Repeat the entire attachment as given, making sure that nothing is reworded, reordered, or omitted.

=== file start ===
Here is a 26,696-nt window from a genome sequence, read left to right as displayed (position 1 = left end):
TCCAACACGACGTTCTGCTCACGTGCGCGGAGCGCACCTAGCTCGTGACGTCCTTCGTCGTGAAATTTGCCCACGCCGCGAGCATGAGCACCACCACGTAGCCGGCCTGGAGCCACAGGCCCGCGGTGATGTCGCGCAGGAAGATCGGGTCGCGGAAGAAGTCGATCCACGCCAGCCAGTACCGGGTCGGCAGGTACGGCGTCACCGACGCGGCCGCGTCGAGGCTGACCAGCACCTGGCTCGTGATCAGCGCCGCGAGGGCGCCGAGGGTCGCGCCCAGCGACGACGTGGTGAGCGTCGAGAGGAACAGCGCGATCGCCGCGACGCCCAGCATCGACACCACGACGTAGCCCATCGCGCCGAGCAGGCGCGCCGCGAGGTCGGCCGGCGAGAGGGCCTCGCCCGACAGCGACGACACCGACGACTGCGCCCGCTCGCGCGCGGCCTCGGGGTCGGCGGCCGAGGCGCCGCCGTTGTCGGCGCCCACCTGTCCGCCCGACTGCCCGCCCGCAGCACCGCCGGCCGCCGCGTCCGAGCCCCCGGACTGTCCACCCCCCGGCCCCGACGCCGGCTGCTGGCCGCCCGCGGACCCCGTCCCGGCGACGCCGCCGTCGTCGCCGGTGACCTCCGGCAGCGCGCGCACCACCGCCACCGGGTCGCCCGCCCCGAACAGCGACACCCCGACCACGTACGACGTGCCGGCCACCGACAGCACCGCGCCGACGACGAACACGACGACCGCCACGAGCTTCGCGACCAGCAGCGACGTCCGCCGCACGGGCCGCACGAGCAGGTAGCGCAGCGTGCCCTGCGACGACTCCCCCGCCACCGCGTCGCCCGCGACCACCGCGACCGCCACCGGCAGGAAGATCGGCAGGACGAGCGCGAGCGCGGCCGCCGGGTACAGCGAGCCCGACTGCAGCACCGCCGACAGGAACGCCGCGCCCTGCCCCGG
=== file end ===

Here is a 26,696-nt window from a genome sequence, read left to right as displayed (position 1 = left end):
TCCAACACGACGTTCTGCTCACGTGCGCGGAGCGCACCTAGCTCGTGACGTCCTTCGTCGTGAAATTTGCCCACGCCGCGAGCATGAGCACCACCACGTAGCCGGCCTGGAGCCACAGGCCCGCGGTGATGTCGCGCAGGAAGATCGGGTCGCGGAAGAAGTCGATCCACGCCAGCCAGTACCGGGTCGGCAGGTACGGCGTCACCGACGCGGCCGCGTCGAGGCTGACCAGCACCTGGCTCGTGATCAGCGCCGCGAGGGCGCCGAGGGTCGCGCCCAGCGACGACGTGGTGAGCGTCGAGAGGAACAGCGCGATCGCCGCGACGCCCAGCATCGACACCACGACGTAGCCCATCGCGCCGAGCAGGCGCGCCGCGAGGTCGGCCGGCGAGAGGGCCTCGCCCGACAGCGACGACACCGACGACTGCGCCCGCTCGCGCGCGGCCTCGGGGTCGGCGGCCGAGGCGCCGCCGTTGTCGGCGCCCACCTGTCCGCCCGACTGCCCGCCCGCAGCACCGCCGGCCGCCGCGTCCGAGCCCCCGGACTGTCCACCCCCCGGCCCCGACGCCGGCTGCTGGCCGCCCGCGGACCCCGTCCCGGCGACGCCGCCGTCGTCGCCGGTGACCTCCGGCAGCGCGCGCACCACCGCCACCGGGTCGCCCGCCCCGAACAGCGACACCCCGACCACGTACGACGTGCCGGCCACCGACAGCACCGCGCCGACGACGAACACGACGACCGCCACGAGCTTCGCGACCAGCAGCGACGTCCGCCGCACGGGCCGCACGAGCAGGTAGCGCAGCGTGCCCTGCGACGACTCCCCCGCCACCGCGTCGCCCGCGACCACCGCGACCGCCACCGGCAGGAAGATCGGCAGGACGAGCGCGAGCGCGGCCGCCGGGTACAGCGAGCCCGACTGCAGCACCGCCGACAGGAACGCCGCGCCCTGCCCCGG